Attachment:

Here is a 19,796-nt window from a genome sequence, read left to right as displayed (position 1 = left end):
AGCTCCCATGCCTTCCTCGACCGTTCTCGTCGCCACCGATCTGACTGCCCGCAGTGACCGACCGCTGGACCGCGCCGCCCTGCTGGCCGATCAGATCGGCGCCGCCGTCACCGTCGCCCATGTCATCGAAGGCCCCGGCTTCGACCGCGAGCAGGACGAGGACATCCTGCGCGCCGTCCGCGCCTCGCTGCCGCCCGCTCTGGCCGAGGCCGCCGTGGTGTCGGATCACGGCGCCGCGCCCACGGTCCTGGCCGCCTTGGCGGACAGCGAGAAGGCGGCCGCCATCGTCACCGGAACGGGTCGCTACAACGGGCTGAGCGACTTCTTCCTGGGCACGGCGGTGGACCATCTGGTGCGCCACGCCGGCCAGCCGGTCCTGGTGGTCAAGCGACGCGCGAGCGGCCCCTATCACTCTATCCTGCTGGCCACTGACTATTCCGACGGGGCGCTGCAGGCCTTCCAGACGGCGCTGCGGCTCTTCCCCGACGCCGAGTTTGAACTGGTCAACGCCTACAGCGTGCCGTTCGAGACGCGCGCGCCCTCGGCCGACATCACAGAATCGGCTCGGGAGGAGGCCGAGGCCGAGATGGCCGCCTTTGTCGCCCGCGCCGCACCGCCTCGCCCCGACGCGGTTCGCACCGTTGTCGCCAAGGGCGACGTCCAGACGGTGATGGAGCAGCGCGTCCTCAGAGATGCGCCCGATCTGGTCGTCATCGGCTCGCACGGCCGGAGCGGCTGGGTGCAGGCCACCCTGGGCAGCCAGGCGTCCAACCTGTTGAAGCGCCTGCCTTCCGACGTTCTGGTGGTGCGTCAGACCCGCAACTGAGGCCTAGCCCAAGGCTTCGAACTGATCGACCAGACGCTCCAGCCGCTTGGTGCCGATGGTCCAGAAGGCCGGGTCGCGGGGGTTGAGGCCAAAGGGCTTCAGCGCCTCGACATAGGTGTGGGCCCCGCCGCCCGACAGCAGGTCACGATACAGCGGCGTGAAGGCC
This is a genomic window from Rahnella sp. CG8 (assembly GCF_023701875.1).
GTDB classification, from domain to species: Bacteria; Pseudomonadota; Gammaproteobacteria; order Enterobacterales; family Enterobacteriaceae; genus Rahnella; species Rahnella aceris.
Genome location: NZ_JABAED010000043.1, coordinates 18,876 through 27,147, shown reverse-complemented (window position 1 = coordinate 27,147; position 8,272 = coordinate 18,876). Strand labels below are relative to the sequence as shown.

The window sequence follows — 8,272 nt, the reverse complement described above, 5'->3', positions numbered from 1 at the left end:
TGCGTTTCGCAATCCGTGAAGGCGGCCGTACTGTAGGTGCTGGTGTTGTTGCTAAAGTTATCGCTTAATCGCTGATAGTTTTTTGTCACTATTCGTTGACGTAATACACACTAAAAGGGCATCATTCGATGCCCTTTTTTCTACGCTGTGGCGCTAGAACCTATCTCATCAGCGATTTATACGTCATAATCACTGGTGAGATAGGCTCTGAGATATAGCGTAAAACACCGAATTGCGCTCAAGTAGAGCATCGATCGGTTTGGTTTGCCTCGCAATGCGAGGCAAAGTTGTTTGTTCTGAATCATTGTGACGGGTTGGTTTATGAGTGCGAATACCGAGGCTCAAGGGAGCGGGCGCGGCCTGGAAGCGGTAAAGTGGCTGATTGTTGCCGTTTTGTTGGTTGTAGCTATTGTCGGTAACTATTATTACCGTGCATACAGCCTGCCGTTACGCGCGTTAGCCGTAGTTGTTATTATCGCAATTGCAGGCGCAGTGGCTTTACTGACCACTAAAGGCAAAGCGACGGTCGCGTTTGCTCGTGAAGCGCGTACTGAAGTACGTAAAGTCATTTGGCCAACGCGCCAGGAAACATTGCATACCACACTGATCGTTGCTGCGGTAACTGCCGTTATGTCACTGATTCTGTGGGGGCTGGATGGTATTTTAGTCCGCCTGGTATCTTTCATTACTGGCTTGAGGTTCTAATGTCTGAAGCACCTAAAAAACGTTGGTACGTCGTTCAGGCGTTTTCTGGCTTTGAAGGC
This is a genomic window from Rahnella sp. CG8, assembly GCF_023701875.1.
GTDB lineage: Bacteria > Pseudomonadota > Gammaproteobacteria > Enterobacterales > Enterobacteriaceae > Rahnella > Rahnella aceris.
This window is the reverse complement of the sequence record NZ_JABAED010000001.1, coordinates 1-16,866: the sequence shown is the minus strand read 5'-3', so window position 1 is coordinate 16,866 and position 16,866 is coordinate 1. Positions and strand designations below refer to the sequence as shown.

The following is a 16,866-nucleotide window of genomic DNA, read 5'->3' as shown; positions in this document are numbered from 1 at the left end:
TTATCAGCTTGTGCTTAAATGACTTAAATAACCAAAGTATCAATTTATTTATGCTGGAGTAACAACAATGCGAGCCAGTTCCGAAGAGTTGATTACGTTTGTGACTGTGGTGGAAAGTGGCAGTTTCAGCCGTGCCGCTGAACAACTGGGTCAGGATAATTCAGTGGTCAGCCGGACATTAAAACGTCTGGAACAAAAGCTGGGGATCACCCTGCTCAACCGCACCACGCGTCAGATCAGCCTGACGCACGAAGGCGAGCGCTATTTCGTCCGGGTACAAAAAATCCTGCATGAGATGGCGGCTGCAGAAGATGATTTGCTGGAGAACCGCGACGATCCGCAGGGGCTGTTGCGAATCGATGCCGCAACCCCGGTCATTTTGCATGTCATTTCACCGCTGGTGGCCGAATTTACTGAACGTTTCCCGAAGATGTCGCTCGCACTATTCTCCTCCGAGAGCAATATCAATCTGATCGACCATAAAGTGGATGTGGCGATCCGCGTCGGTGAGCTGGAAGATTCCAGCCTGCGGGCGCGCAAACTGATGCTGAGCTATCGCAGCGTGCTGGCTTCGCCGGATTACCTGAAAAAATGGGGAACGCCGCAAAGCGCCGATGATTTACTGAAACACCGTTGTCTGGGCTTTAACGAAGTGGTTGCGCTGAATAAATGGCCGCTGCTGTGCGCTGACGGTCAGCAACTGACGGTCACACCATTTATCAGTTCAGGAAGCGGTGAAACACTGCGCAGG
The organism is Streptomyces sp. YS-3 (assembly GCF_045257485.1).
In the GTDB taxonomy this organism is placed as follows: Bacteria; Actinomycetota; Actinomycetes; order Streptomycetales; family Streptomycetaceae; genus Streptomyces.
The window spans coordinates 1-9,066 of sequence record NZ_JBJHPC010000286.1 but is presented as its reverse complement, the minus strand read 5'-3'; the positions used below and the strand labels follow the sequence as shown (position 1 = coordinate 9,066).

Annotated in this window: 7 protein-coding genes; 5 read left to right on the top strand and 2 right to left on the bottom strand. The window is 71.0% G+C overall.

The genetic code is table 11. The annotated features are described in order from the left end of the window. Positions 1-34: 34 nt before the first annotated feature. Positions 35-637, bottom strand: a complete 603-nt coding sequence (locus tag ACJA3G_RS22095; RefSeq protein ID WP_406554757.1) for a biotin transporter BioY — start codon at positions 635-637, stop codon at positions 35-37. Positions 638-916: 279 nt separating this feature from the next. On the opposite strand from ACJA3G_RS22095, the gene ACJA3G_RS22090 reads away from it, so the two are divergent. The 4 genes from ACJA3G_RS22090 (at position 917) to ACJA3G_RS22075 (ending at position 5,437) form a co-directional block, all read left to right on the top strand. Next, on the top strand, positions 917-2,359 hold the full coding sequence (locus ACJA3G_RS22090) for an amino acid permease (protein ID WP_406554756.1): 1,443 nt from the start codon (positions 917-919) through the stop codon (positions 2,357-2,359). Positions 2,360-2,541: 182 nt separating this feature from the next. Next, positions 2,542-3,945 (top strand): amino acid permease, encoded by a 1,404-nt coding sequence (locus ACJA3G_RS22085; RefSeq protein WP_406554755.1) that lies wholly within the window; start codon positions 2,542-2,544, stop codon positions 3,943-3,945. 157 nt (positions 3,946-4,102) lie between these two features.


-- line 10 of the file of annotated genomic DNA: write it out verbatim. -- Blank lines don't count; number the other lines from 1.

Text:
This window is the reverse complement of the sequence record NZ_JABAED010000001.1, coordinates 1-16,866: the sequence shown is the minus strand read 5'-3', so window position 1 is coordinate 16,866 and position 16,866 is coordinate 1. Positions and strand designations below refer to the sequence as shown.